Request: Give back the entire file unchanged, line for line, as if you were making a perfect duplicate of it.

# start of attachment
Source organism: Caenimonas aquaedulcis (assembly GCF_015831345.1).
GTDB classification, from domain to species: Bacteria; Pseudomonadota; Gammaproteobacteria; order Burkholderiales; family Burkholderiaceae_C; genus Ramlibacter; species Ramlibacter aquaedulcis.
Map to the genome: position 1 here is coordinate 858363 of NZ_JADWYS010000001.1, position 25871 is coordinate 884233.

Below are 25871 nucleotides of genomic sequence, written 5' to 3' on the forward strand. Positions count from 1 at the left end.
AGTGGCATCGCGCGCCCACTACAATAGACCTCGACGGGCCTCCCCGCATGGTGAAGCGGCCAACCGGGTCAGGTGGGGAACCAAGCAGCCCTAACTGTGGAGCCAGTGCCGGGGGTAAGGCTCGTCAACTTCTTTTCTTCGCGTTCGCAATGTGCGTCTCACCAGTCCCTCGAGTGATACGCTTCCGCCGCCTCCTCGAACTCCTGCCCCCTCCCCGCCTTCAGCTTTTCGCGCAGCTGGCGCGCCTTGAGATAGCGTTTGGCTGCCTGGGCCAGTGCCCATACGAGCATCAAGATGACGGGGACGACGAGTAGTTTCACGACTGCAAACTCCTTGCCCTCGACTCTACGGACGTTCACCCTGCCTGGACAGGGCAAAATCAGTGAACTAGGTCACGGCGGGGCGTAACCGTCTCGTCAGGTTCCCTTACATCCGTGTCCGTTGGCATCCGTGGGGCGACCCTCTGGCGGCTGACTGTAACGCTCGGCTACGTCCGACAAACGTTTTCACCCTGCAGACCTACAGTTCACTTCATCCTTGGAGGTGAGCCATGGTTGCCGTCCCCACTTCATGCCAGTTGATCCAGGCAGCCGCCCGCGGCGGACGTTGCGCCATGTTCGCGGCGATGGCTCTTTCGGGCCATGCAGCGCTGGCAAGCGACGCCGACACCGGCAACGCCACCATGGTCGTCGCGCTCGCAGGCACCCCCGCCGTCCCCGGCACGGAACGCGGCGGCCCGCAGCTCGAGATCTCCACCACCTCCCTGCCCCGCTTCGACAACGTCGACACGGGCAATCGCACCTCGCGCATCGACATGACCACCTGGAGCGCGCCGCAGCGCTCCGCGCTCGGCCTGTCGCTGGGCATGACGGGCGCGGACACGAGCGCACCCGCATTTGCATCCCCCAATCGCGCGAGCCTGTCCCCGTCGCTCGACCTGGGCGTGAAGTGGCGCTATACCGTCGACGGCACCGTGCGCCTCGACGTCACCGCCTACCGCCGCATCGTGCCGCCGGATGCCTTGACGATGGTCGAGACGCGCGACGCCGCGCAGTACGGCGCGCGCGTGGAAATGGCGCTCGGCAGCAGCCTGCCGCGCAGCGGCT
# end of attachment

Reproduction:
Source organism: Caenimonas aquaedulcis (assembly GCF_015831345.1).
GTDB classification, from domain to species: Bacteria; Pseudomonadota; Gammaproteobacteria; order Burkholderiales; family Burkholderiaceae_C; genus Ramlibacter; species Ramlibacter aquaedulcis.
Map to the genome: position 1 here is coordinate 858363 of NZ_JADWYS010000001.1, position 25871 is coordinate 884233.

Below are 25871 nucleotides of genomic sequence, written 5' to 3' on the forward strand. Positions count from 1 at the left end.
AGTGGCATCGCGCGCCCACTACAATAGACCTCGACGGGCCTCCCCGCATGGTGAAGCGGCCAACCGGGTCAGGTGGGGAACCAAGCAGCCCTAACTGTGGAGCCAGTGCCGGGGGTAAGGCTCGTCAACTTCTTTTCTTCGCGTTCGCAATGTGCGTCTCACCAGTCCCTCGAGTGATACGCTTCCGCCGCCTCCTCGAACTCCTGCCCCCTCCCCGCCTTCAGCTTTTCGCGCAGCTGGCGCGCCTTGAGATAGCGTTTGGCTGCCTGGGCCAGTGCCCATACGAGCATCAAGATGACGGGGACGACGAGTAGTTTCACGACTGCAAACTCCTTGCCCTCGACTCTACGGACGTTCACCCTGCCTGGACAGGGCAAAATCAGTGAACTAGGTCACGGCGGGGCGTAACCGTCTCGTCAGGTTCCCTTACATCCGTGTCCGTTGGCATCCGTGGGGCGACCCTCTGGCGGCTGACTGTAACGCTCGGCTACGTCCGACAAACGTTTTCACCCTGCAGACCTACAGTTCACTTCATCCTTGGAGGTGAGCCATGGTTGCCGTCCCCACTTCATGCCAGTTGATCCAGGCAGCCGCCCGCGGCGGACGTTGCGCCATGTTCGCGGCGATGGCTCTTTCGGGCCATGCAGCGCTGGCAAGCGACGCCGACACCGGCAACGCCACCATGGTCGTCGCGCTCGCAGGCACCCCCGCCGTCCCCGGCACGGAACGCGGCGGCCCGCAGCTCGAGATCTCCACCACCTCCCTGCCCCGCTTCGACAACGTCGACACGGGCAATCGCACCTCGCGCATCGACATGACCACCTGGAGCGCGCCGCAGCGCTCCGCGCTCGGCCTGTCGCTGGGCATGACGGGCGCGGACACGAGCGCACCCGCATTTGCATCCCCCAATCGCGCGAGCCTGTCCCCGTCGCTCGACCTGGGCGTGAAGTGGCGCTATACCGTCGACGGCACCGTGCGCCTCGACGTCACCGCCTACCGCCGCATCGTGCCGCCGGATGCCTTGACGATGGTCGAGACGCGCGACGCCGCGCAGTACGGCGCGCGCGTGGAAATGGCGCTCGGCAGCAGCCTGCCGCGCAGCGGCT